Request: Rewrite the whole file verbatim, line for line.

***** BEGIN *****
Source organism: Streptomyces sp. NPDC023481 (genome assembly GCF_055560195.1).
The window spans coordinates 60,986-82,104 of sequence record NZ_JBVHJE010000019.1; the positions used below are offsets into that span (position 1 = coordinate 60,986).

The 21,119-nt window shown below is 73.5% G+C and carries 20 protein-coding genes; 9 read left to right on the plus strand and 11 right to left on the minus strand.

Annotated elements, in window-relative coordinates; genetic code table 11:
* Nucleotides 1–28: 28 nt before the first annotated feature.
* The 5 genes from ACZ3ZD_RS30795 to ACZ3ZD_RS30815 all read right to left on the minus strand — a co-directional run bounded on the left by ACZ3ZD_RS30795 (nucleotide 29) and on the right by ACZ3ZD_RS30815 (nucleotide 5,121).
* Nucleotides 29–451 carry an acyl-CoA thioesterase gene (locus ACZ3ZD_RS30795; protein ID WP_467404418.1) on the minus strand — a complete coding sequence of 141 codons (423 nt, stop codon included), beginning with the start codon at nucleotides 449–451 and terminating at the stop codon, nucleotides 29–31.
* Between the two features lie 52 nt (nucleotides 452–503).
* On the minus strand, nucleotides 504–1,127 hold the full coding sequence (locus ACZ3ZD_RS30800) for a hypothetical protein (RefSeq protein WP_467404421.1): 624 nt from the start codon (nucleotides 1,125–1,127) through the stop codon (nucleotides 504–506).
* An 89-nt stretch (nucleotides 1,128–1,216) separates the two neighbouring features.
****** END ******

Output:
Source organism: Streptomyces sp. NPDC023481 (genome assembly GCF_055560195.1).
The window spans coordinates 60,986-82,104 of sequence record NZ_JBVHJE010000019.1; the positions used below are offsets into that span (position 1 = coordinate 60,986).

The 21,119-nt window shown below is 73.5% G+C and carries 20 protein-coding genes; 9 read left to right on the plus strand and 11 right to left on the minus strand.

Annotated elements, in window-relative coordinates; genetic code table 11:
* Nucleotides 1–28: 28 nt before the first annotated feature.
* The 5 genes from ACZ3ZD_RS30795 to ACZ3ZD_RS30815 all read right to left on the minus strand — a co-directional run bounded on the left by ACZ3ZD_RS30795 (nucleotide 29) and on the right by ACZ3ZD_RS30815 (nucleotide 5,121).
* Nucleotides 29–451 carry an acyl-CoA thioesterase gene (locus ACZ3ZD_RS30795; protein ID WP_467404418.1) on the minus strand — a complete coding sequence of 141 codons (423 nt, stop codon included), beginning with the start codon at nucleotides 449–451 and terminating at the stop codon, nucleotides 29–31.
* Between the two features lie 52 nt (nucleotides 452–503).
* On the minus strand, nucleotides 504–1,127 hold the full coding sequence (locus ACZ3ZD_RS30800) for a hypothetical protein (RefSeq protein WP_467404421.1): 624 nt from the start codon (nucleotides 1,125–1,127) through the stop codon (nucleotides 504–506).
* An 89-nt stretch (nucleotides 1,128–1,216) separates the two neighbouring features.